Now we’ve already said that you can generally expect a trend to continue, and the price will not go up in a straight line but a series of spurts, with retracements in-between. Wouldn’t it be great if you knew how far the price is likely to retrace? Well some people say you can. It comes out of observing the way prices move in a retracement, and technical analysts found that they tend to go back a percentage of the previous move, either 33%, 50%, or sometimes as much as 67%. You should note that this is a percentage of the immediately previous advance, not a percentage of the total price. So if you want to bet on the long side on a stock in an up-trend, you could wait until there is a retracement and expect to at least get one third off the previous move.

You will find that this guideline applies regardless of the time scale that you are trading, as it relates to all sizes of trend. Sometimes you will see it quoted as 38.2%, 50% and 61.8% for reasons we’ll go into later. For practical purposes there’s not much difference.

The most interesting retracement is 67%, or two thirds. This is important for a couple of reasons. If the price happens to drop back this far, then there are two particular points – if it continues down, it is likely that the trend is finished; but if the trend is strong, it will give you the maximum profit if you buy at this point. Note that this is not a good enough reason to wait for a 67% retracement, as you will see the price often dropping only to the lesser values and should be betting on them, when appropriate!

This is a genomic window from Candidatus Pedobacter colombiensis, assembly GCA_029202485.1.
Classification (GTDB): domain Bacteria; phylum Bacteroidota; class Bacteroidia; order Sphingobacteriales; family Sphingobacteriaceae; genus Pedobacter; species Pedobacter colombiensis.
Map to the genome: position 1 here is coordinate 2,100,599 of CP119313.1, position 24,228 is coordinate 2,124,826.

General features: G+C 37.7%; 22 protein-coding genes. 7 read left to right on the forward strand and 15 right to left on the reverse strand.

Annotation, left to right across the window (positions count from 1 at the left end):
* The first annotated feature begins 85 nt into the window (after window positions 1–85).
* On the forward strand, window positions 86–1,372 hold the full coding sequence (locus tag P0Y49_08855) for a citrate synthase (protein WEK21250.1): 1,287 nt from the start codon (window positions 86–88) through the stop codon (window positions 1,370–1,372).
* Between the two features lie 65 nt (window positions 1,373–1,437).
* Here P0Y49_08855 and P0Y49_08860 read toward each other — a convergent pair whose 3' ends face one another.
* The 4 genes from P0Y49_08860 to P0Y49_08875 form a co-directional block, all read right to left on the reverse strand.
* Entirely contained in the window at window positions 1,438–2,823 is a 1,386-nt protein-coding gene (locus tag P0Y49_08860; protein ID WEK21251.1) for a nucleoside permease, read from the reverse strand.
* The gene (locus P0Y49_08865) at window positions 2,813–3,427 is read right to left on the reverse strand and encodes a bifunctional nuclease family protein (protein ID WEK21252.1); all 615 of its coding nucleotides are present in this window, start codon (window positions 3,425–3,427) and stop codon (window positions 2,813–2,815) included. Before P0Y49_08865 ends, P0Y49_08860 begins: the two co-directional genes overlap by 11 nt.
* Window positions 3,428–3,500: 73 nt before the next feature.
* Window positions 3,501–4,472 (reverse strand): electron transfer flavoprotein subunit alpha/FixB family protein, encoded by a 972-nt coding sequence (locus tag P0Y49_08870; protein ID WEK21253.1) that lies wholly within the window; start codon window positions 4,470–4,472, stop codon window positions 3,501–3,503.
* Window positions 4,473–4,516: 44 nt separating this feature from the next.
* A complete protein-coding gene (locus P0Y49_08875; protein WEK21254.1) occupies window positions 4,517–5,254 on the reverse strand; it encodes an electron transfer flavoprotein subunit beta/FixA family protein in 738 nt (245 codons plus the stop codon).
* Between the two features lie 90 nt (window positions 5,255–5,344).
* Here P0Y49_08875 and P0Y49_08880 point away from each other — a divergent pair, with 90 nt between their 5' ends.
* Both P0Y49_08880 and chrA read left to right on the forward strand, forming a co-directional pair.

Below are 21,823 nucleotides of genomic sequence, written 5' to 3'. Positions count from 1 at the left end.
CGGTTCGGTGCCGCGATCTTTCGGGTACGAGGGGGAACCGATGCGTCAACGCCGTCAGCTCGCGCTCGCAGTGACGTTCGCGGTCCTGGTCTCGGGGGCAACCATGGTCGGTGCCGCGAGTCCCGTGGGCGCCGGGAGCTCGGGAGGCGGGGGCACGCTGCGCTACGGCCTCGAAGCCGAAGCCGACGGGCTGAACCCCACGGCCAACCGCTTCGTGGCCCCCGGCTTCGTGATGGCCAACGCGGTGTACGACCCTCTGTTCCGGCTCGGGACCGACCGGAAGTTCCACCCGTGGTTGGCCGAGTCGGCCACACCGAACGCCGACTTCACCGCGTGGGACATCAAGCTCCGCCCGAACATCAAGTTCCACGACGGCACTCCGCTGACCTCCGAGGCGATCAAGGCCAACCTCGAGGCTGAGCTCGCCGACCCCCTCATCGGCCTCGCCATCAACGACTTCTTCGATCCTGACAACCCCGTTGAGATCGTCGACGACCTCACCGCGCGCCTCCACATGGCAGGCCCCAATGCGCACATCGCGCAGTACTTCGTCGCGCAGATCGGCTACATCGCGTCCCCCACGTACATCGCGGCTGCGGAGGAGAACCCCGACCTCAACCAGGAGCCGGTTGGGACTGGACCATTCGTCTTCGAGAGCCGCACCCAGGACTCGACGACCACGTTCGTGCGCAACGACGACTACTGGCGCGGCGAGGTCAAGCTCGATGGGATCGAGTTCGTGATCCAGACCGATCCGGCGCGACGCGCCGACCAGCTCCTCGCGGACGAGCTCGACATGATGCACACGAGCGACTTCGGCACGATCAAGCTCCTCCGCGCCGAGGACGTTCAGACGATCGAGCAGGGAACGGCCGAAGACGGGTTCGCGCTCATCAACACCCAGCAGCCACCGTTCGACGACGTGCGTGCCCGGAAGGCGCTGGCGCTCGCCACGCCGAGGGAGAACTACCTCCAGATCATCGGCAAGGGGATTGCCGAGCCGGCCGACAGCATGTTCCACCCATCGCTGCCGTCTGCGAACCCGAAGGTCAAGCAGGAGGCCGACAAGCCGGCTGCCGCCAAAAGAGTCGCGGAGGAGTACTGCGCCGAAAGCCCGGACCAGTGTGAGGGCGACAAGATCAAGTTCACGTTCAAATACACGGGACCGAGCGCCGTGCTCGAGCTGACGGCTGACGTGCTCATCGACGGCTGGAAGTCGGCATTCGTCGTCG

Now you are developing an idea of where you can expect a price chart to go, and this will help you in picking the best bets in your trading. There are many other concepts to technical analysis which we will go into in subsequent sections, but you should have this section in mind whenever you look at charts, and be looking for trends and support and resistance levels, which will complement the future concepts. You can play around drawing lines on charts, and discover lots of interesting intersections. Make sure you don’t forget the simple concepts when you get involved in the more technical stuff to come.


Trading with trend lines as a guide is not rocket science and is more akin to basic geometry. It does not take a genius to draw a line on a chart. Momentum indicators require a few more brain cells but any 10 year old can be taught to recognise a divergence of momentum indicator and price.  Also some traders and spread betters get all in a tizzy every time a piece of economic data is released. I do not understand why that is, a technical trading system should ignore any fundamentals that suddenly comes across the screen. I am oblivious to all but the most trumped up of economic releases.

As you can probably guess my philosophy to spread betting is to keep it as simple as possible, embarrassingly so. Some would call it plain ignorance. For me however financial spread betting is emotional enough without the hassle of information overload.  My approach to trading is very simple but for me that is what suits my personality. Finding a style that matches your personality is one of the keys to profitable trading but so is keeping the system simple enough that it becomes second nature.